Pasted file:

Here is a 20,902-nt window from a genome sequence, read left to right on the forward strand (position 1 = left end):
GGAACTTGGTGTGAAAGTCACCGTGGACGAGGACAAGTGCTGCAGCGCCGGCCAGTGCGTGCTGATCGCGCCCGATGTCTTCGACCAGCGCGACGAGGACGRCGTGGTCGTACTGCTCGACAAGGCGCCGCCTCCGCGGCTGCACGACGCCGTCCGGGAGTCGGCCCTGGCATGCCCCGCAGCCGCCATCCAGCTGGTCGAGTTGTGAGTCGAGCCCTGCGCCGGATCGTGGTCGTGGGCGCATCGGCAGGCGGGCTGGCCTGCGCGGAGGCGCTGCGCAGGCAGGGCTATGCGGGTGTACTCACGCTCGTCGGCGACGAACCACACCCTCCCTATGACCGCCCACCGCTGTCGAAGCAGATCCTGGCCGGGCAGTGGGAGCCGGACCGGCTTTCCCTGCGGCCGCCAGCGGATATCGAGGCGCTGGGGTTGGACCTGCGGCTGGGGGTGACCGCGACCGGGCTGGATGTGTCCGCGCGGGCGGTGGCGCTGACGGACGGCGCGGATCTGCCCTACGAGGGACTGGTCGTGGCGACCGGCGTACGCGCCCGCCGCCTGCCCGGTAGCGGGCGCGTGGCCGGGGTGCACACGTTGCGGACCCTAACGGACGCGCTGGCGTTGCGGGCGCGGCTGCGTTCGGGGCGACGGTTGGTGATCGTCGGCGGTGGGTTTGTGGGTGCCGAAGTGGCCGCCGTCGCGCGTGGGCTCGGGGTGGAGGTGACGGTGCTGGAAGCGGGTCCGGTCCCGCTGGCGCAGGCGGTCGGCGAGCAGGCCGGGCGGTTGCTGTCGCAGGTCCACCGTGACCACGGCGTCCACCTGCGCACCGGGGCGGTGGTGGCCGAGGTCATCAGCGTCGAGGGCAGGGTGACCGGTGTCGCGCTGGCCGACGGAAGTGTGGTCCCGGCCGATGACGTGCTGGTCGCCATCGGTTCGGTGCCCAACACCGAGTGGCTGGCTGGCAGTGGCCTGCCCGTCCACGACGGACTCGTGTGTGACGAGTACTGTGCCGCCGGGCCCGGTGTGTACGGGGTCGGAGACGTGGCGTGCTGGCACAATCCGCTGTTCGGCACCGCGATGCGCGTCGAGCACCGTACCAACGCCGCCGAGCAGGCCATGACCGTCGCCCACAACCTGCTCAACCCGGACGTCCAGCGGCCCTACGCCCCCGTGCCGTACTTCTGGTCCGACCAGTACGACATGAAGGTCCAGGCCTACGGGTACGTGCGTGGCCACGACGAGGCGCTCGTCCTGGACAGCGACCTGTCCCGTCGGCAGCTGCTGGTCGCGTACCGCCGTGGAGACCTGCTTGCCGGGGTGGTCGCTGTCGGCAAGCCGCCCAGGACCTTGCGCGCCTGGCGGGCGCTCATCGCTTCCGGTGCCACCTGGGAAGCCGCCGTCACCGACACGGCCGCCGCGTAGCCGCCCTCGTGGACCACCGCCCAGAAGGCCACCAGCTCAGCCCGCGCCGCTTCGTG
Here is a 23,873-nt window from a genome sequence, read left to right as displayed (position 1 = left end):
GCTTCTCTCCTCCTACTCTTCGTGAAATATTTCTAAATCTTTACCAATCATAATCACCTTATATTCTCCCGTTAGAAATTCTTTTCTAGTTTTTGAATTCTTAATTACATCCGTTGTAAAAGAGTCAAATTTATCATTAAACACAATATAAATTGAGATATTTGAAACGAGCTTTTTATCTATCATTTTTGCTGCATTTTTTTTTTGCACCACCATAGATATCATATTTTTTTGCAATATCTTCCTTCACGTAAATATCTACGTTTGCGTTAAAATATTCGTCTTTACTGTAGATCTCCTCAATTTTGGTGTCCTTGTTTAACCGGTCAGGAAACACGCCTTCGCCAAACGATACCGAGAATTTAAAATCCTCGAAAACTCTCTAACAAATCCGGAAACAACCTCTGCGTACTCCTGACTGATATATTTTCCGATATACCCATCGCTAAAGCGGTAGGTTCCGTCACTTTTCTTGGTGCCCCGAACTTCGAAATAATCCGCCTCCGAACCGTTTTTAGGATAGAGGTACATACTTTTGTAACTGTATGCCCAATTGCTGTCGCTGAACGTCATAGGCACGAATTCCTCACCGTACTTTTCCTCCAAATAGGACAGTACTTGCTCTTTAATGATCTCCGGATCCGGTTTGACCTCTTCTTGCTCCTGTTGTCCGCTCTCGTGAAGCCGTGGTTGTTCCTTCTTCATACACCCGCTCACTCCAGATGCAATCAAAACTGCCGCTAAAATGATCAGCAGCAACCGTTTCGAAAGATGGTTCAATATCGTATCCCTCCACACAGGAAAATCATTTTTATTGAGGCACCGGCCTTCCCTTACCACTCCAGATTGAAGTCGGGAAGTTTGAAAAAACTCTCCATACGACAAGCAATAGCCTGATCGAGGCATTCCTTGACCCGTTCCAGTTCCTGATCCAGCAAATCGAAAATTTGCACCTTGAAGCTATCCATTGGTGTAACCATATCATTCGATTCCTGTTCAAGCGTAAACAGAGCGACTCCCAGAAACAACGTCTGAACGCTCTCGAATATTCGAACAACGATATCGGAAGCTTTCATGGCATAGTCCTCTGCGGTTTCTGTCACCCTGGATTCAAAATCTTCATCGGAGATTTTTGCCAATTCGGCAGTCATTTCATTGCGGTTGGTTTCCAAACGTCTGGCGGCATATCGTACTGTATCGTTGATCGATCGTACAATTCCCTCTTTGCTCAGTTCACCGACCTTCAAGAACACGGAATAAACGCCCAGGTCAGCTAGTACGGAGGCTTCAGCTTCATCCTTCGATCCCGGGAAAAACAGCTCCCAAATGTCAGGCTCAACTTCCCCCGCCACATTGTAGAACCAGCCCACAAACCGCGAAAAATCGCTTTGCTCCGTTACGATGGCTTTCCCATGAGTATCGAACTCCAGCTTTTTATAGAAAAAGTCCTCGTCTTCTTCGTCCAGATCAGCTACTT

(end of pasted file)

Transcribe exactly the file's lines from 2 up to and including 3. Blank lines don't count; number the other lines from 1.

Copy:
GGAACTTGGTGTGAAAGTCACCGTGGACGAGGACAAGTGCTGCAGCGCCGGCCAGTGCGTGCTGATCGCGCCCGATGTCTTCGACCAGCGCGACGAGGACGRCGTGGTCGTACTGCTCGACAAGGCGCCGCCTCCGCGGCTGCACGACGCCGTCCGGGAGTCGGCCCTGGCATGCCCCGCAGCCGCCATCCAGCTGGTCGAGTTGTGAGTCGAGCCCTGCGCCGGATCGTGGTCGTGGGCGCATCGGCAGGCGGGCTGGCCTGCGCGGAGGCGCTGCGCAGGCAGGGCTATGCGGGTGTACTCACGCTCGTCGGCGACGAACCACACCCTCCCTATGACCGCCCACCGCTGTCGAAGCAGATCCTGGCCGGGCAGTGGGAGCCGGACCGGCTTTCCCTGCGGCCGCCAGCGGATATCGAGGCGCTGGGGTTGGACCTGCGGCTGGGGGTGACCGCGACCGGGCTGGATGTGTCCGCGCGGGCGGTGGCGCTGACGGACGGCGCGGATCTGCCCTACGAGGGACTGGTCGTGGCGACCGGCGTACGCGCCCGCCGCCTGCCCGGTAGCGGGCGCGTGGCCGGGGTGCACACGTTGCGGACCCTAACGGACGCGCTGGCGTTGCGGGCGCGGCTGCGTTCGGGGCGACGGTTGGTGATCGTCGGCGGTGGGTTTGTGGGTGCCGAAGTGGCCGCCGTCGCGCGTGGGCTCGGGGTGGAGGTGACGGTGCTGGAAGCGGGTCCGGTCCCGCTGGCGCAGGCGGTCGGCGAGCAGGCCGGGCGGTTGCTGTCGCAGGTCCACCGTGACCACGGCGTCCACCTGCGCACCGGGGCGGTGGTGGCCGAGGTCATCAGCGTCGAGGGCAGGGTGACCGGTGTCGCGCTGGCCGACGGAAGTGTGGTCCCGGCCGATGACGTGCTGGTCGCCATCGGTTCGGTGCCCAACACCGAGTGGCTGGCTGGCAGTGGCCTGCCCGTCCACGACGGACTCGTGTGTGACGAGTACTGTGCCGCCGGGCCCGGTGTGTACGGGGTCGGAGACGTGGCGTGCTGGCACAATCCGCTGTTCGGCACCGCGATGCGCGTCGAGCACCGTACCAACGCCGCCGAGCAGGCCATGACCGTCGCCCACAACCTGCTCAACCCGGACGTCCAGCGGCCCTACGCCCCCGTGCCGTACTTCTGGTCCGACCAGTACGACATGAAGGTCCAGGCCTACGGGTACGTGCGTGGCCACGACGAGGCGCTCGTCCTGGACAGCGACCTGTCCCGTCGGCAGCTGCTGGTCGCGTACCGCCGTGGAGACCTGCTTGCCGGGGTGGTCGCTGTCGGCAAGCCGCCCAGGACCTTGCGCGCCTGGCGGGCGCTCATCGCTTCCGGTGCCACCTGGGAAGCCGCCGTCACCGACACGGCCGCCGCGTAGCCGCCCTCGTGGACCACCGCCCAGAAGGCCACCAGCTCAGCCCGCGCCGCTTCGTG
Here is a 23,873-nt window from a genome sequence, read left to right as displayed (position 1 = left end):